The rental system in Lagos, Nigeria typically requires cash-strapped residents to pay a year's rent in advance, as well as exorbitant rental fees. The population of Lagos, which stands at 22 million, has doubled in the past decade, but its housing supply in the city center has not kept up, meaning landlords can "hold all the power." Lagos resident Folayemi Alada, who makes $2,000 annually, explains: "I was told to pay the full year's rent and two years' contract agreement and commission fees...approximately $2,000."  In 2011, the government passed a law to ban landlords from mandating rent two years in advance, but residents are hoping the government will also pass rental caps and limits on the fees real estate agents can charge.

Read more here.
World Bank Approves $56 Million Grant for Urban Development Project in Haiti
The World Bank approved a $56 million USD grant for the Cap-Haitien Urban Development Project. Approximately 64% of Haiti's population resides in urban areas, but unplanned and unmanaged rapid urbanization means has led to overcrowding, poor infrastructure, and limited safe, public spaces which limits economic development opportunities and reduces quality of life. Increased access to quality public space is a key part of the Project. World Bank Project Team Leader Paula Restrepo explains that: "Well-designed and managed public spaces can... contribute to equality and social cohesion, improving health and environmental sustainability, and supporting local economic development."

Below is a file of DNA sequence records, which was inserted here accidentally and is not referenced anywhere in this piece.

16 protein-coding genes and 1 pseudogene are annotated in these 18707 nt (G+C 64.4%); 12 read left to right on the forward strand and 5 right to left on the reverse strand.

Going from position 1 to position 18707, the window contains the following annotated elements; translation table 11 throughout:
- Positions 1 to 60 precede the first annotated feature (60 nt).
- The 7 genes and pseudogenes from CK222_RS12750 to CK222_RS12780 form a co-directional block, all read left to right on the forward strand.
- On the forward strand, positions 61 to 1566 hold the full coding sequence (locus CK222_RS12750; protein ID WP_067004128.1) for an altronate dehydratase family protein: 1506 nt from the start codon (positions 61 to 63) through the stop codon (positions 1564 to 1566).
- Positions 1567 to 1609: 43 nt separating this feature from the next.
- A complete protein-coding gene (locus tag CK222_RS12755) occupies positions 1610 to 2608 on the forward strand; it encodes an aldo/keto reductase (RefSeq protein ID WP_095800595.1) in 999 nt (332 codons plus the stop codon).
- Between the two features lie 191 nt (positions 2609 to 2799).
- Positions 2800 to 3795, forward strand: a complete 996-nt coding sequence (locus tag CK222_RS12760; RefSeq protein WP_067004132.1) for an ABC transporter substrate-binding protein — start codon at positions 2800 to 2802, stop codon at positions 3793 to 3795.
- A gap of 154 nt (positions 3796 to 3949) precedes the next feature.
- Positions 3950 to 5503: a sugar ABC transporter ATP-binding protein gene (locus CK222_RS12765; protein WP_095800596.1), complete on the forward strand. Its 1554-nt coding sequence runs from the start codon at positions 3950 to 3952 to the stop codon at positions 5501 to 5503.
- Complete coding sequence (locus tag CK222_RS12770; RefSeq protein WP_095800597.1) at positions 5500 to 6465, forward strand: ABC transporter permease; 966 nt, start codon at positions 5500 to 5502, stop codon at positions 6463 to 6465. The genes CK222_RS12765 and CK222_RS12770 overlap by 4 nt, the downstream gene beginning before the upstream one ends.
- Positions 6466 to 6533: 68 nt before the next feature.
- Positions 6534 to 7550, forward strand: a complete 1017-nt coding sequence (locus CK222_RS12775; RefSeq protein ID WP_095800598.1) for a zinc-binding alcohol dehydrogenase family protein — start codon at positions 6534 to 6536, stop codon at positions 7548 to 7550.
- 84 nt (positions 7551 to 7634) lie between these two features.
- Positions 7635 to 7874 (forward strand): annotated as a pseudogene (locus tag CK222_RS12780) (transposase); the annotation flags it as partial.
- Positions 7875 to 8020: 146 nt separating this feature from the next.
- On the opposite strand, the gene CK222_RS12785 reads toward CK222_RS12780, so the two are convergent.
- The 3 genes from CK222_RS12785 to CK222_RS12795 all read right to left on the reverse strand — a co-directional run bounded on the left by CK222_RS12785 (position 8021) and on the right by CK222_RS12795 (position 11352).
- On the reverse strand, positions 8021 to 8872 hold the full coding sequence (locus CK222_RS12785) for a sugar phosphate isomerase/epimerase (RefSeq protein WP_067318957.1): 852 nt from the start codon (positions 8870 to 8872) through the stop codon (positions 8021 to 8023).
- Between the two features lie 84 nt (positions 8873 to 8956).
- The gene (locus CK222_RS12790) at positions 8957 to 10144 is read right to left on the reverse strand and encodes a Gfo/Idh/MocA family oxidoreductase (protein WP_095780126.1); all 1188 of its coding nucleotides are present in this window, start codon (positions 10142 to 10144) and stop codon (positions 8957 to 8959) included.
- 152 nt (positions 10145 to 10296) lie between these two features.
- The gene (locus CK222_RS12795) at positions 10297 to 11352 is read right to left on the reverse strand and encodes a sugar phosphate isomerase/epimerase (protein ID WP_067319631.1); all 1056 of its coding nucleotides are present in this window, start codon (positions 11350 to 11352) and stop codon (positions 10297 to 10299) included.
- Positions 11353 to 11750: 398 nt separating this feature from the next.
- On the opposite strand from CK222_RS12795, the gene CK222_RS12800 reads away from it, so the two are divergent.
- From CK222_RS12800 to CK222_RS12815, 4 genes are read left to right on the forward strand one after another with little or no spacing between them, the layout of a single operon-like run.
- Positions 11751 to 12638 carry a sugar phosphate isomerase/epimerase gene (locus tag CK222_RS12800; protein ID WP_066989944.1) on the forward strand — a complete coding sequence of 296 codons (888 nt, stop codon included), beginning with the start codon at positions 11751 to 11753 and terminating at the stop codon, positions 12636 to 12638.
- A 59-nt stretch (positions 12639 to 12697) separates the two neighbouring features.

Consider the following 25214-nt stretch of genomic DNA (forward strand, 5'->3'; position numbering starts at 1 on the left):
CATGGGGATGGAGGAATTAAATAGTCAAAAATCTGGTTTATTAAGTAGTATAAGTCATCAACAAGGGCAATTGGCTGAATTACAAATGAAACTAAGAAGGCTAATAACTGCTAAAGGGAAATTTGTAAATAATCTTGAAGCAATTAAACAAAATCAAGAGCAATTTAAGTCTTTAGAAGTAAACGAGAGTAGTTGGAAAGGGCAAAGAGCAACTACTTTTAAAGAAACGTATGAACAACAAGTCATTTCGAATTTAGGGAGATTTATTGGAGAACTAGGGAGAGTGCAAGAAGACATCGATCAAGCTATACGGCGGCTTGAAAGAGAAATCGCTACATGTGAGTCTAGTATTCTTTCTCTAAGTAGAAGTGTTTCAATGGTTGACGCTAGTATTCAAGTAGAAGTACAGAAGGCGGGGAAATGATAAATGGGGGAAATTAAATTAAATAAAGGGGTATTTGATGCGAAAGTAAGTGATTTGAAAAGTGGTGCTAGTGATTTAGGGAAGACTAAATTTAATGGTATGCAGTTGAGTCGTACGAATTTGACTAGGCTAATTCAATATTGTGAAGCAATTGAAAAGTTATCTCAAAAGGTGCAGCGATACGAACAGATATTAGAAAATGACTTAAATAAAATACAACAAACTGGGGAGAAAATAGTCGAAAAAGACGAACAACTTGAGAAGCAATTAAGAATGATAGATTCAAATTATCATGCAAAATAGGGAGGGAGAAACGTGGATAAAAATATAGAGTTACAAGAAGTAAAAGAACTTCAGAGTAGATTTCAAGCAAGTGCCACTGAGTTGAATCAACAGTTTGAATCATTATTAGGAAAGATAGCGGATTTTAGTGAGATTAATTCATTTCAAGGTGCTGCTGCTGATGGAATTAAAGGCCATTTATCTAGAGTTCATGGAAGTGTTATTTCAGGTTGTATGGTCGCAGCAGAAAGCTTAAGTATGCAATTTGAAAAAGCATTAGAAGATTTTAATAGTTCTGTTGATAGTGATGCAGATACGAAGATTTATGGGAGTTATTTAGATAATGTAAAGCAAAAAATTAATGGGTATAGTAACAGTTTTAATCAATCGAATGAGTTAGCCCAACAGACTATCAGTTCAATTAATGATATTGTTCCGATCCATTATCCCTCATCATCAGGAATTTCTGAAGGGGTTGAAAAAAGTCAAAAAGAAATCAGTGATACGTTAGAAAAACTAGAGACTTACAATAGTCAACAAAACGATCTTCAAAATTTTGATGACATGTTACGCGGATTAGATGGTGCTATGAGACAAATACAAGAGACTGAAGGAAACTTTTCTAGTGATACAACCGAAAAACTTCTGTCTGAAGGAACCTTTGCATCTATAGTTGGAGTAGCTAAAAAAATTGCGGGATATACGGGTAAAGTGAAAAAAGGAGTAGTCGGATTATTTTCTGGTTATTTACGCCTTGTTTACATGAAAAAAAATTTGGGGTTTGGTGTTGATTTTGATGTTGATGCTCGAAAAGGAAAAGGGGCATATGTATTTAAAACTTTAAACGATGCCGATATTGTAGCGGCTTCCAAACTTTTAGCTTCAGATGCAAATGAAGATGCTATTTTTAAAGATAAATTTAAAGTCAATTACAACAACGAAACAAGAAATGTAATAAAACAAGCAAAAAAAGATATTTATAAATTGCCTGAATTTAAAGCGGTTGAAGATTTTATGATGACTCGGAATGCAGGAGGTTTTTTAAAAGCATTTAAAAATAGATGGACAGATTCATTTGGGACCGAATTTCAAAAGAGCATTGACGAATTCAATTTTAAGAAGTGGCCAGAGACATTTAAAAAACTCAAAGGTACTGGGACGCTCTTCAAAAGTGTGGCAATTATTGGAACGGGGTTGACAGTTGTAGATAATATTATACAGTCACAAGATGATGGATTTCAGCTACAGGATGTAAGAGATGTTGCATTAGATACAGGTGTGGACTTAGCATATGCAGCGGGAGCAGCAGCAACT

Read more  here .
Indonesia Contemplates Bidding to Host Olympics in a City It Has Yet to Build
Indonesia is contemplating a bid to host the 2032 Olympics in its yet-to-be-built new capital city on the island Borneo. In 2019, Indonesian President Joko Widodo announced plans to move its capital from Jakarta due to poor air quality, overcrowding, traffic congestion, and rising sea levels. Indonesian officials are focusing on attracting investors and funders for the bid. In addition to the $34 billion USD that Indonesia will spend to build its new "smart and green" capital, the Olympic Games place a heavy financial burden on host cities. So far, Widodo has enlisted former British Prime Minister Tony Blair, Abu Dhabi Crown Prince Sheikh Mohammed Bin Zayed al Nahyan, and SoftBank chief executive Masayoshi Son as advisors on the bid.